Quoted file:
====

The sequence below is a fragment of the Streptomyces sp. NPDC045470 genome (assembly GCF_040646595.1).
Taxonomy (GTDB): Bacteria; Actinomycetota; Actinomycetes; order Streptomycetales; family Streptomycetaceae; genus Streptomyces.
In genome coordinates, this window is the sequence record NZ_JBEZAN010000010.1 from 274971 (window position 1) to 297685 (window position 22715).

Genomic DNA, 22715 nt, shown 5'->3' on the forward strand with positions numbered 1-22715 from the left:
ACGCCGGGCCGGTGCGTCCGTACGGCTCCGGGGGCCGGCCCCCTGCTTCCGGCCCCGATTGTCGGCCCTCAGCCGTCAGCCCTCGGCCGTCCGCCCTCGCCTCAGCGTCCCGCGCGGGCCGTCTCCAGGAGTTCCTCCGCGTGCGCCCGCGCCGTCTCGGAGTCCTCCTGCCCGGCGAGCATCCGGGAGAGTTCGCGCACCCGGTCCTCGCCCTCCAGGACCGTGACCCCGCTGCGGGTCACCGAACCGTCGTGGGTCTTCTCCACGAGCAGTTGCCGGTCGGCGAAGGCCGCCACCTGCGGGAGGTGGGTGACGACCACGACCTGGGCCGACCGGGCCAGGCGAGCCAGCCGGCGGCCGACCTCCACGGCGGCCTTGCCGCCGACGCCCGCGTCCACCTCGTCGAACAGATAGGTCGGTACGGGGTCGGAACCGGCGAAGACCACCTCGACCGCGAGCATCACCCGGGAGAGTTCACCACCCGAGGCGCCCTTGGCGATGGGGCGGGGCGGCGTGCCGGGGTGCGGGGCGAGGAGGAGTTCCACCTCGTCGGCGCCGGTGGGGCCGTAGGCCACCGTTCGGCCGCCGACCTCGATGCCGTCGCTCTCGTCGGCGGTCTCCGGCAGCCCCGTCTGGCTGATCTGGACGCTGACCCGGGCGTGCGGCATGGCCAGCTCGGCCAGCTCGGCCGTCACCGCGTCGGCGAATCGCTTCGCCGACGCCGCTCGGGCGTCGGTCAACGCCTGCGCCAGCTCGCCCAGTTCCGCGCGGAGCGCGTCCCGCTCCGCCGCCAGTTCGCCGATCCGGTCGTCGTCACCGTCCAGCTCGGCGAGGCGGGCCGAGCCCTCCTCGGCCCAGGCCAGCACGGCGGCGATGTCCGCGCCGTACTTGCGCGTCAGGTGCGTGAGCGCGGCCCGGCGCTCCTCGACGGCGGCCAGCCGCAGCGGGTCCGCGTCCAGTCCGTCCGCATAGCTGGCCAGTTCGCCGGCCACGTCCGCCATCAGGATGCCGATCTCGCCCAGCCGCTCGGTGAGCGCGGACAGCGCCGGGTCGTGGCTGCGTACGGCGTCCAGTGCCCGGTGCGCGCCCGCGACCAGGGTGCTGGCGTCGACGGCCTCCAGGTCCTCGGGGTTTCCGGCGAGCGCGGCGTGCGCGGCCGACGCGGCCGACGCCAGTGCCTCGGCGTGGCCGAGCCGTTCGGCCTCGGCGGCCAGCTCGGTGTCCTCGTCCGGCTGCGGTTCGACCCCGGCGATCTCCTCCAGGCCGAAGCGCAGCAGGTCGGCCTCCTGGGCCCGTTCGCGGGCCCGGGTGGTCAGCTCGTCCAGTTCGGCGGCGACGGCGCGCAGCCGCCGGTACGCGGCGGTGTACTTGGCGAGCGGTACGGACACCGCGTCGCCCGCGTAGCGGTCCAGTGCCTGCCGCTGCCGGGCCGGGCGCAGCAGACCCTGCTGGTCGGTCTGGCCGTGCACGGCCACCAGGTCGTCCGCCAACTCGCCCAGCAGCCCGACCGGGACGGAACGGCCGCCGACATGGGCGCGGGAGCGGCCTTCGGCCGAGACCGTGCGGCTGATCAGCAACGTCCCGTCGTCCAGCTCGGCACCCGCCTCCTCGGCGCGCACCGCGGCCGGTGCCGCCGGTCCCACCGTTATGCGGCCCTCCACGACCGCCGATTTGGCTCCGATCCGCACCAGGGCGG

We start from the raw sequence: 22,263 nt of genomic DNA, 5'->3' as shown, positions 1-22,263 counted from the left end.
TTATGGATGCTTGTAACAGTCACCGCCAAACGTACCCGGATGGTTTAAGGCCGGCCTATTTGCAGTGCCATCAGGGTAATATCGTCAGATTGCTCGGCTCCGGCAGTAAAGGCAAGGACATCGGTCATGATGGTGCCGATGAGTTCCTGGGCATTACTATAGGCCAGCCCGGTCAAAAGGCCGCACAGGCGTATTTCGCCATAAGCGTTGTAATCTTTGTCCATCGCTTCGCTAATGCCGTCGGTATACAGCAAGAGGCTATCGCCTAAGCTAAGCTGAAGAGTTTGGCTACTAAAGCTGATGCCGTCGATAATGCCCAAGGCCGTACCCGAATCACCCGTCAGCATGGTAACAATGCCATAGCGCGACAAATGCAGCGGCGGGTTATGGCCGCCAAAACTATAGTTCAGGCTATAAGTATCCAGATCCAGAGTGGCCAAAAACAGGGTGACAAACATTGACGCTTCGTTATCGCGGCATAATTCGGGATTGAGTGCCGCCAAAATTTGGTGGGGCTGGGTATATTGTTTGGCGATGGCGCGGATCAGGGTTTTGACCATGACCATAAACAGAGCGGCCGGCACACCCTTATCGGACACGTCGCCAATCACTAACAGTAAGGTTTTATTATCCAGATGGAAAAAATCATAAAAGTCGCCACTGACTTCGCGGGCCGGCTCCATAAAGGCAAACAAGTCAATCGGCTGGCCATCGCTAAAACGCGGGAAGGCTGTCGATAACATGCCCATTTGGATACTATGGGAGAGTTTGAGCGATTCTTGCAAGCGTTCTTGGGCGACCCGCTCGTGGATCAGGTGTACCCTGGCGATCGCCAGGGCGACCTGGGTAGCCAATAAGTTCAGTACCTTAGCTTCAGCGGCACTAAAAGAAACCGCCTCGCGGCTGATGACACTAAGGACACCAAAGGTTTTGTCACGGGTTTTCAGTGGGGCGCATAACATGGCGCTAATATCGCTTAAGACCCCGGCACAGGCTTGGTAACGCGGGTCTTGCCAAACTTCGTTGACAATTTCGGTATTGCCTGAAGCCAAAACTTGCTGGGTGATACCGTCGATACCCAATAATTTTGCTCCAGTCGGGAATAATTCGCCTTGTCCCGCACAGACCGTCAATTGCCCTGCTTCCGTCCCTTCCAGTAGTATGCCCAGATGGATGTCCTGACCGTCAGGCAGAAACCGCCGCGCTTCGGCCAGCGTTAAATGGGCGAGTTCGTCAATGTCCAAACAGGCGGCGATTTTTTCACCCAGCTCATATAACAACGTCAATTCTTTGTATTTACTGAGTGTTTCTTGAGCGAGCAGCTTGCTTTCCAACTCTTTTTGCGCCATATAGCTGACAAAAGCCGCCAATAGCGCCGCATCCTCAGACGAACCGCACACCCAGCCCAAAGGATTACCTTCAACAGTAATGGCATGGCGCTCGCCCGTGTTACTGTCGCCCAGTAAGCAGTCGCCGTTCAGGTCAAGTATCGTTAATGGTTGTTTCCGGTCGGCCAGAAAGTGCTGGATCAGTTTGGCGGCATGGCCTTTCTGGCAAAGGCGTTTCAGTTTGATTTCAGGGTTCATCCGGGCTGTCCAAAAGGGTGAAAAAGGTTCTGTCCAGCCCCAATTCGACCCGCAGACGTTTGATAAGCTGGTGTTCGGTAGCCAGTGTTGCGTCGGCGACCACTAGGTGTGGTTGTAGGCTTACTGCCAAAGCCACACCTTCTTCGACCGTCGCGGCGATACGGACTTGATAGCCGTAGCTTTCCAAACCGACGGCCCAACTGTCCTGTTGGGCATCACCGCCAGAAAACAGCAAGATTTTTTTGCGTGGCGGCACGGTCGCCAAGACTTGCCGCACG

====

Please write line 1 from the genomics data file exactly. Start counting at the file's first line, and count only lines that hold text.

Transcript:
The sequence below is a fragment of the Streptomyces sp. NPDC045470 genome (assembly GCF_040646595.1).